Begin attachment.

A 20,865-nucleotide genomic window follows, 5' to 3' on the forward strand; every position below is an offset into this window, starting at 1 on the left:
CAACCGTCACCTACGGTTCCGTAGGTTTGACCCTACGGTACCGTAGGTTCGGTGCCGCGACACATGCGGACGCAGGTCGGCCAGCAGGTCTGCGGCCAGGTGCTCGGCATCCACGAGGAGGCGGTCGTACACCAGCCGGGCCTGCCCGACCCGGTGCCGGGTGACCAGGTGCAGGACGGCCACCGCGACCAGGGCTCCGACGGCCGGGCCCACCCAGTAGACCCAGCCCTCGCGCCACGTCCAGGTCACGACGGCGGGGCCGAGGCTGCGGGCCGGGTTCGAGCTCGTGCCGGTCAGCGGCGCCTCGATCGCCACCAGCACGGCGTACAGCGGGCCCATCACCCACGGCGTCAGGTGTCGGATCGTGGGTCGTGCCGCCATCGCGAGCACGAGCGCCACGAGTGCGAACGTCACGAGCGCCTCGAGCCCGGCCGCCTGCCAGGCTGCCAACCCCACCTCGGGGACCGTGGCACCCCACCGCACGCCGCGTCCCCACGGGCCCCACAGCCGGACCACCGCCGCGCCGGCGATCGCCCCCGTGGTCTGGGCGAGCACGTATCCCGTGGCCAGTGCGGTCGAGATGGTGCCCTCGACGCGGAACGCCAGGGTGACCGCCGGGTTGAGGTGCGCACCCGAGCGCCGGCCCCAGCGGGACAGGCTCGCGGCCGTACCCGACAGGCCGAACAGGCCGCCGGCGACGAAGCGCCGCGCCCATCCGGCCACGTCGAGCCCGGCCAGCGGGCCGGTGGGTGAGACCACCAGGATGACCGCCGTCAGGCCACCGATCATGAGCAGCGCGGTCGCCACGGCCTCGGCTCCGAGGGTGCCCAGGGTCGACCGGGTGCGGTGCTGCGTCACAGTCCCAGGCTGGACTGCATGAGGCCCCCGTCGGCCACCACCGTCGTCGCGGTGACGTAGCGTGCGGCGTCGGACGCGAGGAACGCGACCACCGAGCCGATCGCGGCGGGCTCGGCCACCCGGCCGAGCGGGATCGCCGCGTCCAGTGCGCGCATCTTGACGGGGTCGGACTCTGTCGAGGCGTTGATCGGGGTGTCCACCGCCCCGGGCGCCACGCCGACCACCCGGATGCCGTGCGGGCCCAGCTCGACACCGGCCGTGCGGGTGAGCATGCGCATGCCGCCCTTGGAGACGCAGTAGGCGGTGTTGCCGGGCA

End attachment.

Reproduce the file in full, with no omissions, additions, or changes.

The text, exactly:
A 20,865-nucleotide genomic window follows, 5' to 3' on the forward strand; every position below is an offset into this window, starting at 1 on the left:
CAACCGTCACCTACGGTTCCGTAGGTTTGACCCTACGGTACCGTAGGTTCGGTGCCGCGACACATGCGGACGCAGGTCGGCCAGCAGGTCTGCGGCCAGGTGCTCGGCATCCACGAGGAGGCGGTCGTACACCAGCCGGGCCTGCCCGACCCGGTGCCGGGTGACCAGGTGCAGGACGGCCACCGCGACCAGGGCTCCGACGGCCGGGCCCACCCAGTAGACCCAGCCCTCGCGCCACGTCCAGGTCACGACGGCGGGGCCGAGGCTGCGGGCCGGGTTCGAGCTCGTGCCGGTCAGCGGCGCCTCGATCGCCACCAGCACGGCGTACAGCGGGCCCATCACCCACGGCGTCAGGTGTCGGATCGTGGGTCGTGCCGCCATCGCGAGCACGAGCGCCACGAGTGCGAACGTCACGAGCGCCTCGAGCCCGGCCGCCTGCCAGGCTGCCAACCCCACCTCGGGGACCGTGGCACCCCACCGCACGCCGCGTCCCCACGGGCCCCACAGCCGGACCACCGCCGCGCCGGCGATCGCCCCCGTGGTCTGGGCGAGCACGTATCCCGTGGCCAGTGCGGTCGAGATGGTGCCCTCGACGCGGAACGCCAGGGTGACCGCCGGGTTGAGGTGCGCACCCGAGCGCCGGCCCCAGCGGGACAGGCTCGCGGCCGTACCCGACAGGCCGAACAGGCCGCCGGCGACGAAGCGCCGCGCCCATCCGGCCACGTCGAGCCCGGCCAGCGGGCCGGTGGGTGAGACCACCAGGATGACCGCCGTCAGGCCACCGATCATGAGCAGCGCGGTCGCCACGGCCTCGGCTCCGAGGGTGCCCAGGGTCGACCGGGTGCGGTGCTGCGTCACAGTCCCAGGCTGGACTGCATGAGGCCCCCGTCGGCCACCACCGTCGTCGCGGTGACGTAGCGTGCGGCGTCGGACGCGAGGAACGCGACCACCGAGCCGATCGCGGCGGGCTCGGCCACCCGGCCGAGCGGGATCGCCGCGTCCAGTGCGCGCATCTTGACGGGGTCGGACTCTGTCGAGGCGTTGATCGGGGTGTCCACCGCCCCGGGCGCCACGCCGACCACCCGGATGCCGTGCGGGCCCAGCTCGACACCGGCCGTGCGGGTGAGCATGCGCATGCCGCCCTTGGAGACGCAGTAGGCGGTGTTGCCGGGCA